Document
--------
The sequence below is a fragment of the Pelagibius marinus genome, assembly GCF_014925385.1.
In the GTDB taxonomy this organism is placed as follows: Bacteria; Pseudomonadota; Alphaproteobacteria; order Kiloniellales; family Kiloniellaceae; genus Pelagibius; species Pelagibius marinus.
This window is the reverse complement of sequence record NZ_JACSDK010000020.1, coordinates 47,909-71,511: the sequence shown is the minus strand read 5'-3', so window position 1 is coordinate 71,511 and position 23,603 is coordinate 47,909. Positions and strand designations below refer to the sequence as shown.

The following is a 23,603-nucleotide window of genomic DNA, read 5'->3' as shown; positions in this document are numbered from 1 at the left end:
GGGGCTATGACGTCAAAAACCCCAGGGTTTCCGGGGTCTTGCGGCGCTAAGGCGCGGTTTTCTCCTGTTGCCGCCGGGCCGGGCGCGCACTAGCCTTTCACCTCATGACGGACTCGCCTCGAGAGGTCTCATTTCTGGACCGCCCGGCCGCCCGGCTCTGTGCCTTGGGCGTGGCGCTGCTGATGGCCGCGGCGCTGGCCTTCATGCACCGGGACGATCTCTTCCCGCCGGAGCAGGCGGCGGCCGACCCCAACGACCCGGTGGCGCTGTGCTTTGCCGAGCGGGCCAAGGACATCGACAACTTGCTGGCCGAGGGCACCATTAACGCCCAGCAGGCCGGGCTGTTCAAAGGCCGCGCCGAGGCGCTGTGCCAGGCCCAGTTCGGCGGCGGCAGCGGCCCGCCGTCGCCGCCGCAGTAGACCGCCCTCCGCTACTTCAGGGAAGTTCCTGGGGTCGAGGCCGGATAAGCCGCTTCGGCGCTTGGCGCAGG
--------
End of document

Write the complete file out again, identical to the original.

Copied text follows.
The sequence below is a fragment of the Pelagibius marinus genome, assembly GCF_014925385.1.
In the GTDB taxonomy this organism is placed as follows: Bacteria; Pseudomonadota; Alphaproteobacteria; order Kiloniellales; family Kiloniellaceae; genus Pelagibius; species Pelagibius marinus.
This window is the reverse complement of sequence record NZ_JACSDK010000020.1, coordinates 47,909-71,511: the sequence shown is the minus strand read 5'-3', so window position 1 is coordinate 71,511 and position 23,603 is coordinate 47,909. Positions and strand designations below refer to the sequence as shown.

The following is a 23,603-nucleotide window of genomic DNA, read 5'->3' as shown; positions in this document are numbered from 1 at the left end:
GGGGCTATGACGTCAAAAACCCCAGGGTTTCCGGGGTCTTGCGGCGCTAAGGCGCGGTTTTCTCCTGTTGCCGCCGGGCCGGGCGCGCACTAGCCTTTCACCTCATGACGGACTCGCCTCGAGAGGTCTCATTTCTGGACCGCCCGGCCGCCCGGCTCTGTGCCTTGGGCGTGGCGCTGCTGATGGCCGCGGCGCTGGCCTTCATGCACCGGGACGATCTCTTCCCGCCGGAGCAGGCGGCGGCCGACCCCAACGACCCGGTGGCGCTGTGCTTTGCCGAGCGGGCCAAGGACATCGACAACTTGCTGGCCGAGGGCACCATTAACGCCCAGCAGGCCGGGCTGTTCAAAGGCCGCGCCGAGGCGCTGTGCCAGGCCCAGTTCGGCGGCGGCAGCGGCCCGCCGTCGCCGCCGCAGTAGACCGCCCTCCGCTACTTCAGGGAAGTTCCTGGGGTCGAGGCCGGATAAGCCGCTTCGGCGCTTGGCGCAGG